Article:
A 24-Year-Old Man With Down Syndrome and Shortness of Breath

Dieu-Thu Nguyen-Khoa, MD; Mona Sabeti, MD; Anh H. Au, MD


September 30, 2014

Editor's Note: The Case Challenge series includes difficult-to-diagnose conditions, some of which are not frequently encountered by most clinicians but are nonetheless important to accurately recognize. Test your diagnostic and treatment skills using the following patient scenario and corresponding questions.


A 24-year-old man with Down syndrome presents to the emergency department with a four-day history of bilateral flank pain, hematuria, and shortness of breath. The patient is accompanied by his mother in the examination room; she gives most of the patient's history. He denies radiation of the flank pain to any other part of his body. He also denies any urinary symptoms, such as dysuria or increased frequency, and he has not experienced any nausea or vomiting.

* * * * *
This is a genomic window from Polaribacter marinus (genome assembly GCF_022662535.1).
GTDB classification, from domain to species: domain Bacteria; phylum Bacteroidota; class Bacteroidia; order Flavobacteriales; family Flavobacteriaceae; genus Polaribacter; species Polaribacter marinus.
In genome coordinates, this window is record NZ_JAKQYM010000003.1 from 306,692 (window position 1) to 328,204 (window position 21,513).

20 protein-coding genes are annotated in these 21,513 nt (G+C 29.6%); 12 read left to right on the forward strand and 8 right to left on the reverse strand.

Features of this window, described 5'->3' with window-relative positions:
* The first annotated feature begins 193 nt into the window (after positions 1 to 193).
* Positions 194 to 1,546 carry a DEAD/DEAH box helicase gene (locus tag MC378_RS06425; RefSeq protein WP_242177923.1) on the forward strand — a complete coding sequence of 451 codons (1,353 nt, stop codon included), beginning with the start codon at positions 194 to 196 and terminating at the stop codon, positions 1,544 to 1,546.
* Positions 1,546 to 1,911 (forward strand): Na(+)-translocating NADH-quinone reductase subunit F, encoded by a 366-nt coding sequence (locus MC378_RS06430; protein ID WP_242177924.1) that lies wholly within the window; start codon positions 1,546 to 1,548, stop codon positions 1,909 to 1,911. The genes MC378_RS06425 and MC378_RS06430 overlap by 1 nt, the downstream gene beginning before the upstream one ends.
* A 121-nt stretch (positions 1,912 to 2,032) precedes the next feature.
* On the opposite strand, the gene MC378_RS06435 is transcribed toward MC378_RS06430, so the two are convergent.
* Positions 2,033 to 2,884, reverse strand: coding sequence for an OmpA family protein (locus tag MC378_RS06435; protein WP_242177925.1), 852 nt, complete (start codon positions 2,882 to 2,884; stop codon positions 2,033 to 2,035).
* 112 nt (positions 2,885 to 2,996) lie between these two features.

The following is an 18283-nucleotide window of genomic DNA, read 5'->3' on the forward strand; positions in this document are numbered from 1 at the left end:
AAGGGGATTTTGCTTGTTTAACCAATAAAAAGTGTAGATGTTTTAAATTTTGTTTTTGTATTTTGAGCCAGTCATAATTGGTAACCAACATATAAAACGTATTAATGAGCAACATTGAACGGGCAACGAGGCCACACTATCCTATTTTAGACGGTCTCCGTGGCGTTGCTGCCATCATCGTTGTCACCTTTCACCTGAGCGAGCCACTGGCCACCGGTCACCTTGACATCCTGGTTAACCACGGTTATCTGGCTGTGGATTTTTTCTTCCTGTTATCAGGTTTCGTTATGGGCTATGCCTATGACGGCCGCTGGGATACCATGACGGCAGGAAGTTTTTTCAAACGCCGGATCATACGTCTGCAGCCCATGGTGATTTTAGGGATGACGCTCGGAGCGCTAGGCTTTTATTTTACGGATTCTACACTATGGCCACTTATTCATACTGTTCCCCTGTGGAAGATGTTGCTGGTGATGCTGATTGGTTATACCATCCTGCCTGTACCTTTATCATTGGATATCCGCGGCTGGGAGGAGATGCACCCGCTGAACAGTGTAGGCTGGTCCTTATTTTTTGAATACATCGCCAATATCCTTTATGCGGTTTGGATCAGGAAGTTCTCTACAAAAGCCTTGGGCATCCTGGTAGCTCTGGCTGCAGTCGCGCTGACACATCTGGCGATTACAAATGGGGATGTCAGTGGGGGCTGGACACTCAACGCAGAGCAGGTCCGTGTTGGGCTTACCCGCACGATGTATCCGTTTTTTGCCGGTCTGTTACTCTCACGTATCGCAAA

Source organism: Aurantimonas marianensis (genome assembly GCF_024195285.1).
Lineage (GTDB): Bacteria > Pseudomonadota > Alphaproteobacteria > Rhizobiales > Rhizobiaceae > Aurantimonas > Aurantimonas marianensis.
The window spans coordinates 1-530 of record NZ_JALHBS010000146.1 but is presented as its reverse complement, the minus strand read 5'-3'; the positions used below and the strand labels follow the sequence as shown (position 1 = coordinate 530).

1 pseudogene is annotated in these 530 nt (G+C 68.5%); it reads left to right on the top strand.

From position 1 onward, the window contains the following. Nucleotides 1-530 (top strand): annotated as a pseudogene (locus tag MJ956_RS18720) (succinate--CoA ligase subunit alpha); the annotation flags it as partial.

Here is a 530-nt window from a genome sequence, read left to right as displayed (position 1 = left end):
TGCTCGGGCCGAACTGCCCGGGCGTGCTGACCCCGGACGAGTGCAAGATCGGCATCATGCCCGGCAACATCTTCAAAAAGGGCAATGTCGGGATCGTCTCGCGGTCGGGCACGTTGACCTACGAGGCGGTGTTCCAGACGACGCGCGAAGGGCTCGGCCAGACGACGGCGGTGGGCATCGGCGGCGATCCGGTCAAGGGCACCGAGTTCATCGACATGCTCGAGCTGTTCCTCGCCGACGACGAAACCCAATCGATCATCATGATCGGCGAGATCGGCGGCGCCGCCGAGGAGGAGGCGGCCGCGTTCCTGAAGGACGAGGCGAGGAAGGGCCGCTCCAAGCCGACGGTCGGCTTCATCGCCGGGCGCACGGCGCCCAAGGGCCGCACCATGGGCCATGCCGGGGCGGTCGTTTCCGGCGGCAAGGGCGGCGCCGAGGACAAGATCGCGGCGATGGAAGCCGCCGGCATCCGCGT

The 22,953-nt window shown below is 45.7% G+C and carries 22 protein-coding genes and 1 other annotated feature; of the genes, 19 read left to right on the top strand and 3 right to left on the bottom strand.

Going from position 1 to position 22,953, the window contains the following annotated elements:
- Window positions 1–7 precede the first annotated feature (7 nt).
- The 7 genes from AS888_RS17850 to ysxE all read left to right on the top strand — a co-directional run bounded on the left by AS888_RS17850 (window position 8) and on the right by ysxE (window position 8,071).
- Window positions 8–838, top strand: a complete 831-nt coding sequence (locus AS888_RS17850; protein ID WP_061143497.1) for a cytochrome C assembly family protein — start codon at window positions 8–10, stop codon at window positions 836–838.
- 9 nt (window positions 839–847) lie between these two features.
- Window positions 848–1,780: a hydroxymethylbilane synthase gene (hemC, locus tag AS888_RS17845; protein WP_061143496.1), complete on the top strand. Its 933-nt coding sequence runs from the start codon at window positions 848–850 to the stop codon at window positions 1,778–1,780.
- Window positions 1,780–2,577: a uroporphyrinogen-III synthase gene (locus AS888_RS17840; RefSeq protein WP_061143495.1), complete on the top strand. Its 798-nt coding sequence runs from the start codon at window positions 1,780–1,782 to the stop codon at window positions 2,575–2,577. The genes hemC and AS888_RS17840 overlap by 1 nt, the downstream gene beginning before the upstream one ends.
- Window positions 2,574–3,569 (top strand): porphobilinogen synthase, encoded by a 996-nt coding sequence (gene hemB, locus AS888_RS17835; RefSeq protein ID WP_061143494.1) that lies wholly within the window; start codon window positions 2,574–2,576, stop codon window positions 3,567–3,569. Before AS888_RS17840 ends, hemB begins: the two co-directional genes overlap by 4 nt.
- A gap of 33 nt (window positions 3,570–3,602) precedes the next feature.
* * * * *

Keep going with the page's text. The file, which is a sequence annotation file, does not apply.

The patient has no history of cough or hemoptysis; fevers, chills, or night sweats; or recent trauma. His bowel and bladder function have been normal. He has a history of bilateral cryptorchidism in childhood, for which he underwent orchiopexy of both undescended testicles at the age of three years. There is no history of recent travel, and the mother reports no recent weight loss. He has no other significant surgical or medical history.

The patient does not smoke, drink alcohol, or use illicit drugs intravenously. He is currently not on any medications and does not have any allergies to medications.


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